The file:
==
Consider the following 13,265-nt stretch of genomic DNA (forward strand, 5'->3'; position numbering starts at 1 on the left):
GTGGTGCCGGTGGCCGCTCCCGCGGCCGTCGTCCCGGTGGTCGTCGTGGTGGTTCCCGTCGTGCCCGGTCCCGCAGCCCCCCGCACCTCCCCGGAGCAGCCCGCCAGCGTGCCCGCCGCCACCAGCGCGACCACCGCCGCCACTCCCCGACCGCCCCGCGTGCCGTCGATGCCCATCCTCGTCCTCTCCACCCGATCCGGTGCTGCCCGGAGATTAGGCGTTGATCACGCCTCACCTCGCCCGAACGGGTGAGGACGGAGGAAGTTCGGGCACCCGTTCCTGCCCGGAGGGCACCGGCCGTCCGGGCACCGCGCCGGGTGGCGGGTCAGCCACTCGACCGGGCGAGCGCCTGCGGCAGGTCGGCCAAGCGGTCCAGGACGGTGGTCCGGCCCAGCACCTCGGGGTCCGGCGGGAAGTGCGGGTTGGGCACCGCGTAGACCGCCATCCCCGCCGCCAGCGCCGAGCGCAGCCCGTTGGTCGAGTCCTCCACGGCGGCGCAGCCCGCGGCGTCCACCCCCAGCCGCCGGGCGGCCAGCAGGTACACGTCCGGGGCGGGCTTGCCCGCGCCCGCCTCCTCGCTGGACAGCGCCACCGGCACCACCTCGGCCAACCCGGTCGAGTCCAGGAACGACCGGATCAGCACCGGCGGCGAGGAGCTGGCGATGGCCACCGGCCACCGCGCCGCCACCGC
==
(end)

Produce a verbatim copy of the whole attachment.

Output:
Consider the following 13,265-nt stretch of genomic DNA (forward strand, 5'->3'; position numbering starts at 1 on the left):
GTGGTGCCGGTGGCCGCTCCCGCGGCCGTCGTCCCGGTGGTCGTCGTGGTGGTTCCCGTCGTGCCCGGTCCCGCAGCCCCCCGCACCTCCCCGGAGCAGCCCGCCAGCGTGCCCGCCGCCACCAGCGCGACCACCGCCGCCACTCCCCGACCGCCCCGCGTGCCGTCGATGCCCATCCTCGTCCTCTCCACCCGATCCGGTGCTGCCCGGAGATTAGGCGTTGATCACGCCTCACCTCGCCCGAACGGGTGAGGACGGAGGAAGTTCGGGCACCCGTTCCTGCCCGGAGGGCACCGGCCGTCCGGGCACCGCGCCGGGTGGCGGGTCAGCCACTCGACCGGGCGAGCGCCTGCGGCAGGTCGGCCAAGCGGTCCAGGACGGTGGTCCGGCCCAGCACCTCGGGGTCCGGCGGGAAGTGCGGGTTGGGCACCGCGTAGACCGCCATCCCCGCCGCCAGCGCCGAGCGCAGCCCGTTGGTCGAGTCCTCCACGGCGGCGCAGCCCGCGGCGTCCACCCCCAGCCGCCGGGCGGCCAGCAGGTACACGTCCGGGGCGGGCTTGCCCGCGCCCGCCTCCTCGCTGGACAGCGCCACCGGCACCACCTCGGCCAACCCGGTCGAGTCCAGGAACGACCGGATCAGCACCGGCGGCGAGGAGCTGGCGATGGCCACCGGCCACCGCGCCGCCACCGC